As It Happens

Paralyzed Cleveland man can now move his arm with thought-controlled technology

Bill Kochevar was paralyzed in a bike accident and hadn't moved his arm for nearly a decade. But thanks to experimental thought-controlled technology the Cleveland man can now use his brain to control his arm.
Bill Kochevar. (Russell Lee/Case Western Reserve University)

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After a bike accident in 2006, Bill Kochevar was left paralyzed from the shoulders down. Recently, the 56-year-old U.S. Navy veteran from Cleveland, has been able to move his right arm and hand again. All he has to do is think about it.

Researchers put implants in Kochevar's arm and his skull. The results were published in the medical journal The Lancet.

As It Happens host Carol Off spoke with Kochevar about the new technology. Here's part of what he had to say:

It was amazing because I had no clue what we were going to be able to accomplish.- Bill Kochevar

CAROL OFF: Bill, what was it like to move your arm again?

BILL KOCHEVAR: It was amazing because I had no clue what we were going to be able to accomplish. Nobody had ever tried this before with both the BrainGate and FES system implanted. So, I was like, "Wow. There's a lot of possibility in this." I immediately started thinking of things I could possibly do with it.

CO: So, now — with the help of this equipment — you can move the one arm.

BK: Right. I can move in and out, up and down, and I can close my grasp.

CO: Can you just tell us a bit about how it works?

BK: What happens is, there are two recording arrays in my head and they are recording my brainwave of me thinking of what I want to do. Then, it goes to … computers that deciphers that information and then creates signals that electrifies the electrodes in my arm and moves it in a specific pattern that makes me move in and out, up and down, whatever … The system knows when I'm thinking about a certain pattern … I think about what I want to do, it matches that up with the pattern, and says, "Oh. He wants to moves up and moves up."

CO: When you first saw that arm do what you wanted it to do, how did you feel?

BK: I felt glad. I was really happy, even though — when I stop using the system — I can't do all that right now. I know that the work I'm doing now is going to help a lot of people later on.

CO: What have you been able to do?

I've been able to drink water, coffee, eat a pretzel stick, mashed potatoes, and even some mac and cheese.- Bill Kochevar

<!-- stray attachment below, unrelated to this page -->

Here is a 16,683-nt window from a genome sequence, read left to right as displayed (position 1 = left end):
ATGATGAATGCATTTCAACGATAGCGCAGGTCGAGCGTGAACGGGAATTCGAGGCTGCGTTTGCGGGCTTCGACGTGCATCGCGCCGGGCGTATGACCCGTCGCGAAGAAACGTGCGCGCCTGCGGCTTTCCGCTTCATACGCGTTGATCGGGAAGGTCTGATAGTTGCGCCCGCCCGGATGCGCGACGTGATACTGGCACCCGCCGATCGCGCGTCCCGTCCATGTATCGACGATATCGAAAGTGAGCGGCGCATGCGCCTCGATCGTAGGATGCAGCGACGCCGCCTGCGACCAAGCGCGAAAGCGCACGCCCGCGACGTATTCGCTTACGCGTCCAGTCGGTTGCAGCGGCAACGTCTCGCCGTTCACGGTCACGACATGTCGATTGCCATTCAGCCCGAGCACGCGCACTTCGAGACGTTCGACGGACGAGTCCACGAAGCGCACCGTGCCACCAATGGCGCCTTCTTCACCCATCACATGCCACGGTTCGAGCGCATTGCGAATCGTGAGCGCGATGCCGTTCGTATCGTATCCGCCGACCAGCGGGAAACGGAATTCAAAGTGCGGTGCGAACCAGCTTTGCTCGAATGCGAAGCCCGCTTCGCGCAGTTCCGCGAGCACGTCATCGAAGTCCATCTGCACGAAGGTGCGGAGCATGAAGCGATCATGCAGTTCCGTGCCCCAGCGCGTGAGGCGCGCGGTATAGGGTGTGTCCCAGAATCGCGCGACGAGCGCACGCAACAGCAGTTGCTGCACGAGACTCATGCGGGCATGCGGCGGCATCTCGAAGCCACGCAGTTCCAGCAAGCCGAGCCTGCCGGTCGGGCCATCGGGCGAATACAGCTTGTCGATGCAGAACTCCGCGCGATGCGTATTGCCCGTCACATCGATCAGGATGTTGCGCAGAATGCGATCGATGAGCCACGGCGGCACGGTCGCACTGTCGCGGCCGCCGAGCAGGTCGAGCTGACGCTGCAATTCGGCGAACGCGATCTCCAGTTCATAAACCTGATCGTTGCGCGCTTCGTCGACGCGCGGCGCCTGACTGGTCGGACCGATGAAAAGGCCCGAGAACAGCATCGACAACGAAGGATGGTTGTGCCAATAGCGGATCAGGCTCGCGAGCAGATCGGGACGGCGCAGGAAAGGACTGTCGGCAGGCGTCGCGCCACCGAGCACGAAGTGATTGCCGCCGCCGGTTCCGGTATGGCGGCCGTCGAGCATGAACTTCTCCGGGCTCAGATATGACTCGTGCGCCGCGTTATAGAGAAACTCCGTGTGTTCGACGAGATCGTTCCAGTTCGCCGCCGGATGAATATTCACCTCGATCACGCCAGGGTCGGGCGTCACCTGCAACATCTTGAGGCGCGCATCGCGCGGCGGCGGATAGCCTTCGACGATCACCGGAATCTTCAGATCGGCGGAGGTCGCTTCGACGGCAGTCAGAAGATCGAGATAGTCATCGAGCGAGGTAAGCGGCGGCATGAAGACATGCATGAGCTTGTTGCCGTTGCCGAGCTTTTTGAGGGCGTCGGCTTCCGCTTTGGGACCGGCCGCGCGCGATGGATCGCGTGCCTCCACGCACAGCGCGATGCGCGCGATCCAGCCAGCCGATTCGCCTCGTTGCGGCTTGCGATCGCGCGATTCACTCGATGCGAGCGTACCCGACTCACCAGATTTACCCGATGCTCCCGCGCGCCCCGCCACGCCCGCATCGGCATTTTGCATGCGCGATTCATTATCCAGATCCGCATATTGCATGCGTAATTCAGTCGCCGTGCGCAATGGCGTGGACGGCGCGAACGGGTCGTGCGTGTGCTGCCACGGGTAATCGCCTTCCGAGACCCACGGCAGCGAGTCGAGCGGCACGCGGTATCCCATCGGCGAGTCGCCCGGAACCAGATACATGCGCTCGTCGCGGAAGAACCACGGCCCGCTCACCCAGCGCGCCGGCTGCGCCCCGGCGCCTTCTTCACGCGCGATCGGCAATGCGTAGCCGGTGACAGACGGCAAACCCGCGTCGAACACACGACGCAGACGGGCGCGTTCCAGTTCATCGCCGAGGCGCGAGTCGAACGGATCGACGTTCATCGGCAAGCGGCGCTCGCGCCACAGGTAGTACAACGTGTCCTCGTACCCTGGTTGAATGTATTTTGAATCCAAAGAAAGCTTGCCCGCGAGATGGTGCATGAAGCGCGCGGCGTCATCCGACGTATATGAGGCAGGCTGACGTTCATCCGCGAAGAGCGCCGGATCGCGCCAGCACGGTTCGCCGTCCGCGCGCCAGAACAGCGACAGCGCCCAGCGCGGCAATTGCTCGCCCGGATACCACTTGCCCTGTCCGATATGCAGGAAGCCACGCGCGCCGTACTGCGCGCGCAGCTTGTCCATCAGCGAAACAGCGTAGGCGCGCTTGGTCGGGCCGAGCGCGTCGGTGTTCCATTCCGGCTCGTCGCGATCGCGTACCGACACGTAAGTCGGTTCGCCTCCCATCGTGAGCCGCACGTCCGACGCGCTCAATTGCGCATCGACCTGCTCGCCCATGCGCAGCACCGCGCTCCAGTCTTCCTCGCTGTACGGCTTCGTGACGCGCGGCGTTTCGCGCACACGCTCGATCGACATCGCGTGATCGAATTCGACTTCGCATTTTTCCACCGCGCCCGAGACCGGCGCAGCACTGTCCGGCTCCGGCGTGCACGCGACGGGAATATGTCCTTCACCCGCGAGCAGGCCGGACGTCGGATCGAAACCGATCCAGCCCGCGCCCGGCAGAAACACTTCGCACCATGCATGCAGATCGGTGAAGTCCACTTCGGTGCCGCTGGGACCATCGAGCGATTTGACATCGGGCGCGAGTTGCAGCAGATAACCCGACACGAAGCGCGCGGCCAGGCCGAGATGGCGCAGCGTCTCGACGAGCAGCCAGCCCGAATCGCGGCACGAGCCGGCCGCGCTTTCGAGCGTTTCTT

BK: Originally, we just did stuff on the computer. We had virtual arms that I moved in and out to make sure my brain was sending the correct signals. And then, they put the electrodes in and I was able to move my arm in and out, up and down, close my grasp — I did that. Then, when I became proficient at that, they said, "We need to put more electrodes in." They did. Then, I was able to do functional tasks. With functional tasks, I've been able to drink water,  coffee, eat a pretzel stick, mashed potatoes, and even some mac and cheese.

CO: And up until now, you've had to have someone feed you?

BK: That's correct. Everything I eat, has to be fed to me. Now, I'm at the beginning stages of being able to do it myself.

CO: That's extraordinary.

BK: Yes it is.

An illustration of the system by Cleveland FES Center. (Cleveland FES Center)

CO: You're at the beginning stages. You work with this when you're at the clinic. Is it possible that you could have a portable version of this that you could actually take with you in your life?

BK: They're working on that. It's going to be quite a while before they do that. They've got to create totally implantable electrodes in the head that are wireless. Same thing with the arm — they've got to totally implant it. Then, they're working on making a small version of … computers that will hang on the chair and then I'll be able to move around, use my system when I need to, turn it on, shut it off, and continue on.

CO: How will that change your life if you're able to do that?

BK: It would be great. There would be some things I'd be able to do by myself — which, when you're paralyzed and can't do stuff — you miss being able to do some of that stuff.

CO: What's the thing you most want to be able to do?

BK: Eat a whole meal by myself.

This interview has been edited for length and clarity. For more on this story, listen to our full interview with Bill Kochevar.